On national learned societies in SSH

New in open access, the article “Beyond borders: Examining the role of national learned societies in the social sciences and humanities”. Actually, not proper open access, as it appears you need to “log in” to Wiley to download or print (neither works for me without a log in). Thankfully Google Scholar is on the case, and having none of that nonsense — searching for the title there gets you a download link. The article is based on a spring 2020 survey of 194 learned societies in the UK and Europe. One finding is that…

Contrary to previous research, most SSH societies in our study have not undergone significant changes in the past 5 years, challenging expectations of their declining role.

LM Studio

Run private offline ‘chat’ AIs on Windows, without wasting a day on a frustratingly complex and fiddly Python-based setup and install. The free LM Studio makes discovery, downloading and running chat LLM AI’s as easy as installing any other Windows software. A good graphics card is required to run your selected AI chat. Note also that the LM Studio wrapper requires a PC with a processor that supports AVX2, if not one with a dedicated NPU. There’s also a beta release that supports older plain AVX processors.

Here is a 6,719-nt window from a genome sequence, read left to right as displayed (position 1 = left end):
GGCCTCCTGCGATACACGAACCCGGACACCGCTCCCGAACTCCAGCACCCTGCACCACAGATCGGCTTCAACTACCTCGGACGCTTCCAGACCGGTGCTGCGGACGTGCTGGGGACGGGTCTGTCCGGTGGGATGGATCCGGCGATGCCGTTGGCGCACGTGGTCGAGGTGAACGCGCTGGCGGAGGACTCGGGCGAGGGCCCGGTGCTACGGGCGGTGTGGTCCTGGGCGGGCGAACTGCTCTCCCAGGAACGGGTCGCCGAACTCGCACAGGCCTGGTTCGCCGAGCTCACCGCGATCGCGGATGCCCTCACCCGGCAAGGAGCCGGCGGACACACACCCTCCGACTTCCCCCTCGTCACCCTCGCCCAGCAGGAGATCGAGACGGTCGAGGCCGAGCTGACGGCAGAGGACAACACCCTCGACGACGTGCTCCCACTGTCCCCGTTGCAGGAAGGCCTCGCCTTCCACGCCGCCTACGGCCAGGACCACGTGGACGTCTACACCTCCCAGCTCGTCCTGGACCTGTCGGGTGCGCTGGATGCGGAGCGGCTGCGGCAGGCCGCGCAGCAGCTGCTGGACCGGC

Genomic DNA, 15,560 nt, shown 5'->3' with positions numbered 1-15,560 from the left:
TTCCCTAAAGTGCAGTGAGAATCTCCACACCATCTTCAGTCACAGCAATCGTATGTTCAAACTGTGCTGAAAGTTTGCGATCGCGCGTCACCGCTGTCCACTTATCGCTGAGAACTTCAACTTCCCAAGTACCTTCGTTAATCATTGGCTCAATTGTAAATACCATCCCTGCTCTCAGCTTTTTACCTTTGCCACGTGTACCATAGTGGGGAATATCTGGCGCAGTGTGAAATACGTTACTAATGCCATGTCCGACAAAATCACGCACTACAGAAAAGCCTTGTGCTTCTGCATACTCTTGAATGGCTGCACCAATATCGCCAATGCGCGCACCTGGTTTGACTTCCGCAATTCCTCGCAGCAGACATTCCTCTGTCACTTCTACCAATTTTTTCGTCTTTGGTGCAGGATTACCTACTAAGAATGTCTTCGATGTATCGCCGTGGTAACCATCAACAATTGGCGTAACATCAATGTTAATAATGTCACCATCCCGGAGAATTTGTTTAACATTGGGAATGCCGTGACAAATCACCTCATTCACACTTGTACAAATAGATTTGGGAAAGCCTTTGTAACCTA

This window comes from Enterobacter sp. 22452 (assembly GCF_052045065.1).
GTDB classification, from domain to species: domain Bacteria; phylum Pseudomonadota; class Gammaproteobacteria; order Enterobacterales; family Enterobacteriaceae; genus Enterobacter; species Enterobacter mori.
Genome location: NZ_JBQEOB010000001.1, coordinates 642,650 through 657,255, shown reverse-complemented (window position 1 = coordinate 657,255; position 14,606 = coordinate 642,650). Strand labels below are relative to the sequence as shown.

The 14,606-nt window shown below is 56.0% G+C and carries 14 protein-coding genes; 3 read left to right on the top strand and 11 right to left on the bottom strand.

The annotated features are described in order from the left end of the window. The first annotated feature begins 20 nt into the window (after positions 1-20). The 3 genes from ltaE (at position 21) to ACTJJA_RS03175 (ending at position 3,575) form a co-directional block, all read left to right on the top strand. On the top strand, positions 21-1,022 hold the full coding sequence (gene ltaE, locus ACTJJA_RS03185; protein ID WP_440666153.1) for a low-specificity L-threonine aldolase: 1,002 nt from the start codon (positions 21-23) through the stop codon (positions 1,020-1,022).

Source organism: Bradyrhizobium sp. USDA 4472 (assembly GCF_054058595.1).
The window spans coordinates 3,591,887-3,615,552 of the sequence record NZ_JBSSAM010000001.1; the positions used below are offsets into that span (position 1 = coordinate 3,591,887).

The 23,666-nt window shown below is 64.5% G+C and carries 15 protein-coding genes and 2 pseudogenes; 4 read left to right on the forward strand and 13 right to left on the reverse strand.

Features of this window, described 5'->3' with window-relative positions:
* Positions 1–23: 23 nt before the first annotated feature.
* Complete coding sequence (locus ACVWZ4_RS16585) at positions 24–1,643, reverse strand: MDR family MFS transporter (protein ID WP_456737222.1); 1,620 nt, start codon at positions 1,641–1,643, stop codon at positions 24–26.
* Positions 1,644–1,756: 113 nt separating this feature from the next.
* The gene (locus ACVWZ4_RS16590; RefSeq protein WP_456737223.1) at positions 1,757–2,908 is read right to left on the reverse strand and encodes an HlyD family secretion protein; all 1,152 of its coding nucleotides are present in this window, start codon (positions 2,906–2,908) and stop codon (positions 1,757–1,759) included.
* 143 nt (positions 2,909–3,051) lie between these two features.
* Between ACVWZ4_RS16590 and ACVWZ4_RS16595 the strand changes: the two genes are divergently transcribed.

Researcher to Reader conference

I’m pleased to learn about London’s annual Researcher to Reader Conference, which focusses on getting research to interested readers. Information Today has a detailed report of the February 2024 event…

“even today, in 2024, we don’t have consistent metadata to identify the article type in many cases with certainty (is it a research article? A review article? An editorial?) nor even the corresponding author of an article, let alone knowing how much a university is paying publishers for APCs to publish articles. Would any other industry tolerate such vagueness?”